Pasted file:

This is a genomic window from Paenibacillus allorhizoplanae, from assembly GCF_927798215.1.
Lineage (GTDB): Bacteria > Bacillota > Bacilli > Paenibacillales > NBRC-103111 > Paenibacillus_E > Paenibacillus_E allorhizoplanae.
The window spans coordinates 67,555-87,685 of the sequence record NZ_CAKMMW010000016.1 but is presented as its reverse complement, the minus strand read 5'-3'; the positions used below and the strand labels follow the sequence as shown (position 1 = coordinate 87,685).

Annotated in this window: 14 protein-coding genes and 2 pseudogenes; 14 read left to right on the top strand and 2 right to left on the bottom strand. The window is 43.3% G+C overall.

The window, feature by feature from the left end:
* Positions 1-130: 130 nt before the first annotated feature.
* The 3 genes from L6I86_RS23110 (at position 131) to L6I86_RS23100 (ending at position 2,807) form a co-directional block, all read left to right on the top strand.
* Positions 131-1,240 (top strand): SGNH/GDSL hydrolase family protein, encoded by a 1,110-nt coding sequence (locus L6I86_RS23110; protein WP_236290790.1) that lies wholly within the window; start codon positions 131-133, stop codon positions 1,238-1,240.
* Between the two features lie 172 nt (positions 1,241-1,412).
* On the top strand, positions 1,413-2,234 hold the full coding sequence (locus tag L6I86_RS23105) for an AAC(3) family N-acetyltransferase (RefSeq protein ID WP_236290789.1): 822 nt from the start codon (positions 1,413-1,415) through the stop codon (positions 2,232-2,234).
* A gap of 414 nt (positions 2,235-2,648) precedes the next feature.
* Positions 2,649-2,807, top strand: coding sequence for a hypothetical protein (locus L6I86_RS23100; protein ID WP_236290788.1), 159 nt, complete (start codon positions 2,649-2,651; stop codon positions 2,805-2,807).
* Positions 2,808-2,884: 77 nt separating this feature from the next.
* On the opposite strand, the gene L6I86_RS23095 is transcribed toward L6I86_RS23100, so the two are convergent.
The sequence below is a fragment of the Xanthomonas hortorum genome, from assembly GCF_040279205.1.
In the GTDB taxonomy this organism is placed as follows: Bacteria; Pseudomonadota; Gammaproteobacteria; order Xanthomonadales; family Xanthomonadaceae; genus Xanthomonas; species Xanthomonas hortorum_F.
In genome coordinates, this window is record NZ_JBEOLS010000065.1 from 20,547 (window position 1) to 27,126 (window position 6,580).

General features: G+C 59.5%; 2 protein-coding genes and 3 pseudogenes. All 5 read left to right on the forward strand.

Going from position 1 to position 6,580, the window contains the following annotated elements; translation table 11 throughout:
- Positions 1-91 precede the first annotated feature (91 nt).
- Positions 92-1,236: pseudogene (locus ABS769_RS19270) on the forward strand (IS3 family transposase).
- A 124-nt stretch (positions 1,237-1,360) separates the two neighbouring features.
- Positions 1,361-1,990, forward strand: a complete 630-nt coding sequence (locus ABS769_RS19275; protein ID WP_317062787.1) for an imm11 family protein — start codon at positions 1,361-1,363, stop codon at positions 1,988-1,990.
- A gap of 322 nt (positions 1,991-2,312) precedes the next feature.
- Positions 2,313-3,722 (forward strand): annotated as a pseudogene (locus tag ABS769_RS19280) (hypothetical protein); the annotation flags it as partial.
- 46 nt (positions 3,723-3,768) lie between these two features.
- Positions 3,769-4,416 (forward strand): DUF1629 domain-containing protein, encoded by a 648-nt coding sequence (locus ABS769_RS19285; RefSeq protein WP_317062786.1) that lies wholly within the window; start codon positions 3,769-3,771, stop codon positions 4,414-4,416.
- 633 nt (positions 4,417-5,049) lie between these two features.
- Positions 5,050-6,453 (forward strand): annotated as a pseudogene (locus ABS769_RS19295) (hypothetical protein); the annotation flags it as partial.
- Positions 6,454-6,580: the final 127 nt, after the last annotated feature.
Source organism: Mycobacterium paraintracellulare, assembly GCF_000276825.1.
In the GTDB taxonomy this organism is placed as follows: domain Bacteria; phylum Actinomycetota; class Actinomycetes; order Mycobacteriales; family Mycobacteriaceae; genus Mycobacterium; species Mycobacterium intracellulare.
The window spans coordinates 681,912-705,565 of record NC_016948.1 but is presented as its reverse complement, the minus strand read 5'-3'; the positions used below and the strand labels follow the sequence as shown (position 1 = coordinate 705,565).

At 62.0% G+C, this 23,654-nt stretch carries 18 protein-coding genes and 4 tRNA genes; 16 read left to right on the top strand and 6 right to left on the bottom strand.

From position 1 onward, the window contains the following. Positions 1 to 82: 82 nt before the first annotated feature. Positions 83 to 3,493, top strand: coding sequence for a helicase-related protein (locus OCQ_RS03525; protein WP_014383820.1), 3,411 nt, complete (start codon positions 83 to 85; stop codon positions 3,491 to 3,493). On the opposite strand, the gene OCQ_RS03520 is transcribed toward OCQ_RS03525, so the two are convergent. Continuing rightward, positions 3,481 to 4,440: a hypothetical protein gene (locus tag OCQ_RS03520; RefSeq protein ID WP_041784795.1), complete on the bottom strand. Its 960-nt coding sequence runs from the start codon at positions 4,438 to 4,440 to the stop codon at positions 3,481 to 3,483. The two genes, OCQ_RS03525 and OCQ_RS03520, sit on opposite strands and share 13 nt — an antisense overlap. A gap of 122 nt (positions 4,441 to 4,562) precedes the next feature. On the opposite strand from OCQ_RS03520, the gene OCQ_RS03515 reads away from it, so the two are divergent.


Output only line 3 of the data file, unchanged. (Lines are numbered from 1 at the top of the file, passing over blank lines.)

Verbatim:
The window spans coordinates 67,555-87,685 of the sequence record NZ_CAKMMW010000016.1 but is presented as its reverse complement, the minus strand read 5'-3'; the positions used below and the strand labels follow the sequence as shown (position 1 = coordinate 87,685).